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As winter melts away, the vanity projects of amateur ice-rink builders who poured their chilled blood, sweat and tears every night are slowly bleeding out.

Why have I done this? Why did I obsess each cold night, fretting over every crack and imperfection? Why did I increase my water bill, contend with the frustration of unpredictable weather and stress over constant, and endless, ice bumps?

Was it worth the effort?

“You’re the best dad,” people commented on Facebook. “Your kids are so lucky,” said others.

Well, they were missing the point!

I did it for one person – me.

I’ve always been nostalgic for hockey days gone by. The dedication and resourcefulness rink builders deployed before we relied on Google and YouTube to tell us how to do it. The authenticity and purity of playing on a simple frozen block of ice as they did so long ago resonates.

It’s the autonomy of not waiting for the Zamboni to finish, or watching the clock count down signalling the end of another manufactured competition. The innocence that one can simply arrive home, drop a school bag, take a few steps, tie-up one’s skates and go, lures me.

I spent almost a decade living in Ottawa. I loved the neighbourhood outdoor ice rinks one could find nestled in parks lit by street lights and managed by an army of community volunteers. The Rideau Canal was my playground; I skated so many kilometres, alone, just my blades cutting ice in silence. Admiring my breath as it left me, while I patrolled an anonymous paradise snaking through the city.

So I did it.

One night in mid-December, after the kids had gone to bed, I stood under the dim moonlight, the mercury nestling up against -20 C. I had a beer in one hand, hose in the other, and was about to bring my backyard to life. The wooden boards had been secured with small steel corner braces, the white tarp was unrolled on top of the snow-dusted grass and sat ready.

I went to work without a guarantee the weather would hold up long enough to freeze the water (three-inches deep at one end and eight inches at the other), unsure there wasn’t another tiny hole lurking somewhere on the tarp – I had patched eight of them the night before in a good friend’s basement.

After spending 15 minutes thawing the outside faucet by firmly squeezing a hot water soaked dish towel on the tap, the hose suddenly filled and roared to life. As the water danced on the tarp, I paced the perimeter of the rink. Within an hour or so it was clear – there were no leaks. The water would hold and the elements took over from there.

I’ve learned a lot in my three years of ice-rink building.

After starting with a leaky green tarp and packed up snow for boards (always use white tarps as they absorb the least amount of light), I can now identify and expertly correct shell ice.

I’ve snapped frozen hoses in half.

During one flood my second year, I left the hose on one spot too long, melting a hole right through the ice down to the tarp thanks to the power of the water stream.

I know the different results a spray or bucket flood will have on ice quality.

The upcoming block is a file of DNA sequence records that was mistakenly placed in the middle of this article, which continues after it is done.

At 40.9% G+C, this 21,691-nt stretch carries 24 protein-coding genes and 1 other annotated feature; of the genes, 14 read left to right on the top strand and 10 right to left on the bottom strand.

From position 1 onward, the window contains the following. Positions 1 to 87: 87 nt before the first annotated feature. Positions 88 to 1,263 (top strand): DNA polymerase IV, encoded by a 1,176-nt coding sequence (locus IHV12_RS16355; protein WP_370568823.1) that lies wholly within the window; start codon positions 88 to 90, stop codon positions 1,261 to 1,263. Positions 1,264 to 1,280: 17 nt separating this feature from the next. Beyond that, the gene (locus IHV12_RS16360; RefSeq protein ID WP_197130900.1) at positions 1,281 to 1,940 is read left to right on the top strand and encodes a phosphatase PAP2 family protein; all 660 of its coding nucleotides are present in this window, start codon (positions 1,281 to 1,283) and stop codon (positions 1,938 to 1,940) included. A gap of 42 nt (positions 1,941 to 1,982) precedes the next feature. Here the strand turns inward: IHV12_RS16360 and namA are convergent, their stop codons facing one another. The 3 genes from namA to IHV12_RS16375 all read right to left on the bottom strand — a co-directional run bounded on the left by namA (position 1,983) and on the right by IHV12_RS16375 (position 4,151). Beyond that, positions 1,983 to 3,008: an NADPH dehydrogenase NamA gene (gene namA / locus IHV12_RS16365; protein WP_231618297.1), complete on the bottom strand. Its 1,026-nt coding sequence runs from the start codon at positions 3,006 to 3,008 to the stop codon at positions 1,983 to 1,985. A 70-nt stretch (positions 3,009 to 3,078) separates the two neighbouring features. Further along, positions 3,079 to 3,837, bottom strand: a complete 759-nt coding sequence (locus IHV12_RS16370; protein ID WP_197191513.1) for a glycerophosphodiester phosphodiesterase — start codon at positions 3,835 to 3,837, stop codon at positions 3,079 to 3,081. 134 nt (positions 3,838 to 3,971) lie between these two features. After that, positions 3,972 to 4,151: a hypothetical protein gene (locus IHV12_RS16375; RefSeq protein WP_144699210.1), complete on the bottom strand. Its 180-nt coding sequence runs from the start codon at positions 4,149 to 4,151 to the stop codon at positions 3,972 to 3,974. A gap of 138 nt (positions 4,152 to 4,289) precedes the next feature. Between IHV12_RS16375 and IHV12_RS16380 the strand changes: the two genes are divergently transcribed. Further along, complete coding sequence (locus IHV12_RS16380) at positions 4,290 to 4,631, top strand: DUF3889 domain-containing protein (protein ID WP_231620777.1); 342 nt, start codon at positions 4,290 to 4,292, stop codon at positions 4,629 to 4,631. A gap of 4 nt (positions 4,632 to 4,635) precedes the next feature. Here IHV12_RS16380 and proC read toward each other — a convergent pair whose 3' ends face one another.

I’ve learned that brooms are better than shovels to remove snow and that wind can wreak havoc on ice smoothness.

I can expertly scrape ice bumps away on my hands and knees with a wall scraper, without damaging the surface.

But that’s just the physical, learned work. It’s the feelings that stay with me.

I now know that standing alone in -20 on a Saturday night as 8 p.m. turns to 10, and then midnight, all the while filling the rink, drinking beer and singing Tragically Hip songs out loud isn’t just a cliché – it’s liberating.

I can appreciate the power of Mother Nature and what she can do to the rink if you’re patient and let her wrap her arms around the surface to heal it. Her sun, even on cold days, can help slowly iron out a surface.

I’ll remember the nervousness I feel after spraying water and listening to the deep cracking sound echoing in the quiet night as the water meets the ice. You’re always unsure whether the cracking will penetrate the surface.

It’s about the pride I feel in watching my kids progress from barely standing to looking at me through their helmet cages saying, “Watch me skate, Dada!” – and off they go, just like so many other kids did before them.

My backyard is my canvas. There is a peaceful solitude in standing there in the frigid night looking at it shine.

I now feel connected to rink builders before me who also spent countless hours tinkering and fixating over each detail.

And, I’ve joined a community of rink builders around the world – on Facebook. Every day people share dozens of pictures of beautiful ice rinks. From places such as Malapardis, N.J., Regina, Moscow, Idaho and even Trondheim, Norway.

No two rinks are ever the same. But there is one common theme in the pictures. More often than not, there are no skaters captured – just ice rinks.

I know why.

It’s not because building an ice rink makes us better parents or because we’re strategically plotting our kids’ pro dreams. It’s because of the feeling, the pride, that sense of “I built that” when you catch a glimpse of the moonlight flirting with the freshly flooded surface through the window. You know you’ve created something special. Something alive. Something you’ll always remember.

Thaw gently my ice rink. Get some rest. Heal. We’ll speak again next year.

Adam Grachnik lives in Richmond Hill, Ont.

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